After the outage today, we are going to be investigating doing the same for our Postgres clusters.

One mistake we made was using a single EBS disk to back some of our older master databases

Maybe these will sound as truisms to those working on high available systems, but not for everybody else:

  • when talking high availability, running your application from a single Amazon availability zone is not enough

  • even if EBS promises “highly available, highly reliable storage volumes”, a solution relying on it will have to account for: 1) failures; 2) unreliable performance.

    An ex-Reddit engineer posted details about the serious issues Reddit noticed while using Amazon EBS.

  • Dynamo-style NoSQL databases — where all nodes in a cluster are equal — are able to tolerate failures easier than traditional RDBMS.

    Reddit is working on moving Cassandra off the EBS and onto the local ephemeral EC2 storage.

  • A master/slave replication model combined with the out-of-order commits issue makes me think that the cloud and RDBMS are not yet perfect together.

    Data which had been committed to the slaves was not committed to the masters. In a normal replication scenario, this should never, ever happen. The master commits the data, then tells the slave it is safe to commit the same data.

  • One mistake we made was using a single EBS disk to back some of our older master databases

  • remember the Amazon EBS vs SSD: Price, Performance, QoS?

What else can we learn from Reddit’s experience?

Original title and link: Reddit’s Story of Running Cassandra & PostgreSQL on Amazon EBS (NoSQL databases © myNoSQL)

via: http://blog.reddit.com/2011/03/why-reddit-was-down-for-6-of-last-24.html


dbShards: MPP DBMS on top of MySQL or PostgreSQL

Three articles about dbShards:

  1. highscalability.com: Product: DbShards - Share Nothing. Shard Everything

    What Kind Of Customer Are You Targeting With DbShards? Who Ends Up Using Your Product And Why?

    The primary customers for dbShards fit into two categories:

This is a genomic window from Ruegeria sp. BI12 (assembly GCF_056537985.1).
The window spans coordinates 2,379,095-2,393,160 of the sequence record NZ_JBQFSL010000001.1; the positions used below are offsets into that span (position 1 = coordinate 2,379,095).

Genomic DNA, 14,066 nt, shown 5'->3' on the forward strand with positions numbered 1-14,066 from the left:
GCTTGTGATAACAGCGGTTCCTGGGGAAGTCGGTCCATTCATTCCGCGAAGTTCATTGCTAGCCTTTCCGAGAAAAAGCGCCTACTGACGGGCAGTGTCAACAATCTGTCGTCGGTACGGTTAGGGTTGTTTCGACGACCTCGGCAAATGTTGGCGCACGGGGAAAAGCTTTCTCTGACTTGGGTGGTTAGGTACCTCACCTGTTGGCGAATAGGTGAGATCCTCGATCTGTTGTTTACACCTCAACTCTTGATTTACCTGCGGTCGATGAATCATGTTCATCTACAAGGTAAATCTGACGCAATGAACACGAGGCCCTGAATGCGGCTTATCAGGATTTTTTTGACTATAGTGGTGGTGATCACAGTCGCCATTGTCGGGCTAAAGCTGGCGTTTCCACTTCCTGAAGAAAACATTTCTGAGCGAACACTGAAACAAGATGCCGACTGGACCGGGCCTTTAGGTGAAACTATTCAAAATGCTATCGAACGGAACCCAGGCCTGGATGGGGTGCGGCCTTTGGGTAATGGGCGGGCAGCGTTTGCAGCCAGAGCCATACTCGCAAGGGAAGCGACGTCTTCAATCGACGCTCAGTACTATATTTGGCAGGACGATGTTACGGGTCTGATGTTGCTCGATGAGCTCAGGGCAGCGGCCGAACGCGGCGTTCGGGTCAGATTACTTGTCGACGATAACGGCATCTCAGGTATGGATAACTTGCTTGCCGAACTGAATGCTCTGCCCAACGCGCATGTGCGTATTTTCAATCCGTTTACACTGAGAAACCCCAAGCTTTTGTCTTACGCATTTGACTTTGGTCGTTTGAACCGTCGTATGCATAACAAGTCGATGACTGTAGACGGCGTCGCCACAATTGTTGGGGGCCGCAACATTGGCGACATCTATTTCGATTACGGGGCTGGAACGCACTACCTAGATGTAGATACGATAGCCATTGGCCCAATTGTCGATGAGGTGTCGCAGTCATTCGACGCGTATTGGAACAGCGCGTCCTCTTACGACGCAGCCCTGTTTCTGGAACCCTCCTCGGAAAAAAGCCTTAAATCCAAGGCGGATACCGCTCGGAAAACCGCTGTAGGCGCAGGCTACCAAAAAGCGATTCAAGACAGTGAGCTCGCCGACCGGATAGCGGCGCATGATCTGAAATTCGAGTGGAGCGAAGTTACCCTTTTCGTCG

1. fast-growing Web or online applications (e.g., Gaming, Facebook apps, social network sites, analytics)
    2. any application involved in high volume data collection and analysis (e.g., Device Measurement). Any application that requires high rates of read/write transaction volumes with a growing data set is a good candidate for the technology.

    I’ve checked the customers page and I don’t see any company listed there that corresponds to the first point above. As regards the second category, read on.

  2. dbms2.com: dbShards — a lot like an MPP OLTP DBMS based on MySQL or PostgreSQL

    insert performance with dbShards + MySQL + InnoDB is 1500-3000 inserts per shard per second, scaling almost linearly with the number of shards. I forgot to ask how many shards this had been tested for.

    I assume you are aware of some numbers for NoSQL databases. Not to mention the 750k qps NoSQLized MySQL.

    dbShards has good join performance when – you guessed it! – everything being joined is co-located shard-by-shard, because the tables were distributed on the same shard key and/or replicated across each shard. Cory can’t imagine why you’d want to do an inner join under any other circumstances.

    While there’s no surprise in the above quote, I’m not sure how to correlate it with the fact that dbShards targets data analysis clients.

  3. dbms2.com: dbShards update

    dbShards’ replication scheme works like this:

    • A write initially goes to two places at once — to the DBMS and a dbShards agent, both running on the same server.
    • The dbShards agent streams to the dbShards agent on the replica server, and receipt of the streamed write is acknowledged.
    • At that point the commits start. (Cory seemed to say that the commit on the primary server happens first, but I’m not sure why.)

    In essence, two-phase database commit is replaced by two-phase log synchronization.

    Anyone could explain how are these different?

I know all this may come out as too negative. But while I think dbShards has a decent set of features, some of the statements out there are not doing it any favors.

Original title and link: dbShards: MPP DBMS on top of MySQL or PostgreSQL (NoSQL databases © myNoSQL)